Smoking status and perioperative adverse events in patients undergoing cranial tumor surgery
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Smoking is agreed to be a major health risk factor, but it is debated whether it has an influence on perioperative adverse events (AEs) in elective cranial tumor surgery.
We analyzed the 2013–2016 data from our prospective institutional patient registry. Consecutive patients undergoing elective microsurgical tumor surgery of a glioma or a meningioma were included. Patients were categorized as active smokers, former smokers, and non-smokers. AE were graded by the therapy-oriented Clavien–Dindo scale. Possible predictors of postoperative AE were identified with the help of a binomial logistic regression model.
We identified 798 patients, out of which 480 were non-smokers, 193 active smokers, and 125 former smokers. The rate of AEs for active smokers (30%, 95% CI [23–37%]) was indistinguishable from the AE rate of non-smokers (32%, 95% CI [28–37%]). No difference between smoking status was found looking at all AE individually, the odds ratio of suffering from local AE and systemic AE respectively were the same between all smoking groups. The modified Rankin scale at hospital admission was a strong and significant predictor of postoperative AE (P = 0.013).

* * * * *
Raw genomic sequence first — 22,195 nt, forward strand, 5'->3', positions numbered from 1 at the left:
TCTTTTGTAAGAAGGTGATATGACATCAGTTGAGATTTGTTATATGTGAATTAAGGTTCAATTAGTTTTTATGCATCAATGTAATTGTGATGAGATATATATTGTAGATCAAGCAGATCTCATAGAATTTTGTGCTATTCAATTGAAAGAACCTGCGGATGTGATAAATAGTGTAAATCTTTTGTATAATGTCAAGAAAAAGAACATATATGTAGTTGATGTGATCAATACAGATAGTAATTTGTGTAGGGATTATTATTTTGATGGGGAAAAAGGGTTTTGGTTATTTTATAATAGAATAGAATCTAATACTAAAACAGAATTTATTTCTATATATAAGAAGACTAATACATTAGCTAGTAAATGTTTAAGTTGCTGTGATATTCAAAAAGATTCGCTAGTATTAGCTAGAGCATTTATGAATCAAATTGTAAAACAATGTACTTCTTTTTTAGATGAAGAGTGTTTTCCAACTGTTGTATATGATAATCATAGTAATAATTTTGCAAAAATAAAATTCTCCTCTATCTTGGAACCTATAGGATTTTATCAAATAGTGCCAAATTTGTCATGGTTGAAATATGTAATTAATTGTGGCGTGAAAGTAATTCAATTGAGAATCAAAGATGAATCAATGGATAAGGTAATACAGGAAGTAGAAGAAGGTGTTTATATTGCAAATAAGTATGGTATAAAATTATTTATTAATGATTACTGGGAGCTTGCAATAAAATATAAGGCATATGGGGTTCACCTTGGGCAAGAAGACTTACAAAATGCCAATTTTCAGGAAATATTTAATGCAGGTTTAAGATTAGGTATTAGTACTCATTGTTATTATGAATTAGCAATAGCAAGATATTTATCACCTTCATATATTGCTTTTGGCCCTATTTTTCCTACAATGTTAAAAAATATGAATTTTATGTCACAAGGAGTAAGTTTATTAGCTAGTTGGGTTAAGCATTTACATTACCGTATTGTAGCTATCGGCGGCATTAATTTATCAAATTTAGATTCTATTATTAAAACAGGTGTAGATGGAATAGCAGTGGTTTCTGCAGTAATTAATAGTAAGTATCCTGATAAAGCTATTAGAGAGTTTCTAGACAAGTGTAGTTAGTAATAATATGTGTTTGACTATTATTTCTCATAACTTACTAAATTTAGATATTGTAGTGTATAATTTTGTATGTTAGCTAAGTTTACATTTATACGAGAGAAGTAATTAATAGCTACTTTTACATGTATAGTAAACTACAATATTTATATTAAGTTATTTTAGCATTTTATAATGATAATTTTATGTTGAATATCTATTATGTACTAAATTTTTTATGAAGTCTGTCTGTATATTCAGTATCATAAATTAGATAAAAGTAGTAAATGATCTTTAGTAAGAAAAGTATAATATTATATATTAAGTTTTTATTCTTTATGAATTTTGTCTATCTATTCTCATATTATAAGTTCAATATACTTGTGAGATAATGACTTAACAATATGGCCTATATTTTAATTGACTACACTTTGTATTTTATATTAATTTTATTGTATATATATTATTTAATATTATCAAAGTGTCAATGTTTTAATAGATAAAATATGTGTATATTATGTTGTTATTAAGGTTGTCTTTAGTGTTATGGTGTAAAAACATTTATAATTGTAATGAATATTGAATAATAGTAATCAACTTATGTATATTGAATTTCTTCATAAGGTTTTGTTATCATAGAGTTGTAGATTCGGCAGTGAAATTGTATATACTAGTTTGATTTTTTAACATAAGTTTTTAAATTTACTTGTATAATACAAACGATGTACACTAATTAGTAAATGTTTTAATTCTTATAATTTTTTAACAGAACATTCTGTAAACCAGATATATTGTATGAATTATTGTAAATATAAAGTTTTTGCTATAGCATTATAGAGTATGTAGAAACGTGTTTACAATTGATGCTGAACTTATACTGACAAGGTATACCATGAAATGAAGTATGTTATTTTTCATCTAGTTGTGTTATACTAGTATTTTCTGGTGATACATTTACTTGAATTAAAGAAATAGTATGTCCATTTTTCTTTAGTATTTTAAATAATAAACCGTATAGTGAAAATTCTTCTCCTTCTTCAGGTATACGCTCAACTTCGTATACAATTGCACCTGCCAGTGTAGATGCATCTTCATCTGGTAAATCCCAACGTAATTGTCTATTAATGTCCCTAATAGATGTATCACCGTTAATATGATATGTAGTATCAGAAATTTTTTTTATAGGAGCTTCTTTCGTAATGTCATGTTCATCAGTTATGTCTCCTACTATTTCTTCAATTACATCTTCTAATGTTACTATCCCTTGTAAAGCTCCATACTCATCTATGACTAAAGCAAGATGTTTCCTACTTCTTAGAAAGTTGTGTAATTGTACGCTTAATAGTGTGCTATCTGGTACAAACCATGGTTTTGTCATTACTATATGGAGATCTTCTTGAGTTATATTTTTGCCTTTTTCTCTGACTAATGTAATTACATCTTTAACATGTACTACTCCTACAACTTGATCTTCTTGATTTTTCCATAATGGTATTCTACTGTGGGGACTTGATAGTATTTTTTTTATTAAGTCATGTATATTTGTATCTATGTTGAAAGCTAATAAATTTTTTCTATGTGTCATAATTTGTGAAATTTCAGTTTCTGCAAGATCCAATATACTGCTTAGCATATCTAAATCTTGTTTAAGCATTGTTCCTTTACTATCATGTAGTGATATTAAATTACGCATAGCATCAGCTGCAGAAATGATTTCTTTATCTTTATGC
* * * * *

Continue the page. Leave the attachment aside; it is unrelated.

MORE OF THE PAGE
Active smoking was not associated with an increased risk for postoperative AE, neither looking at the total number of AE nor looking at individual AE. Smoking status should therefore not be a major factor in preoperative decision making. Although not based on data of this study, doctors should always encourage patients to stop smoking due to its well-known detrimental health effect.
KeywordsAdverse events AE Smoking Brain tumor Glioma Meningioma
Clavien–Dindo grading system
Modified Rankin scale
Karnofsky performance scale
Length of stay
This research did not receive any specific grant from funding agencies in the public, commercial, or not-for-profit sectors.
Compliance with ethical standards
Conflicts of interest
The authors declare that they have no conflict of interest.
All procedures performed in studies involving human participants were in accordance with the Ethical Standards of the Institutional and/or National Research Committee and with the 1964 Helsinki Declaration and its later amendments or comparable ethical standards.
For this type of study formal consent is not required. This article does not contain any studies with animals performed by any of the authors.
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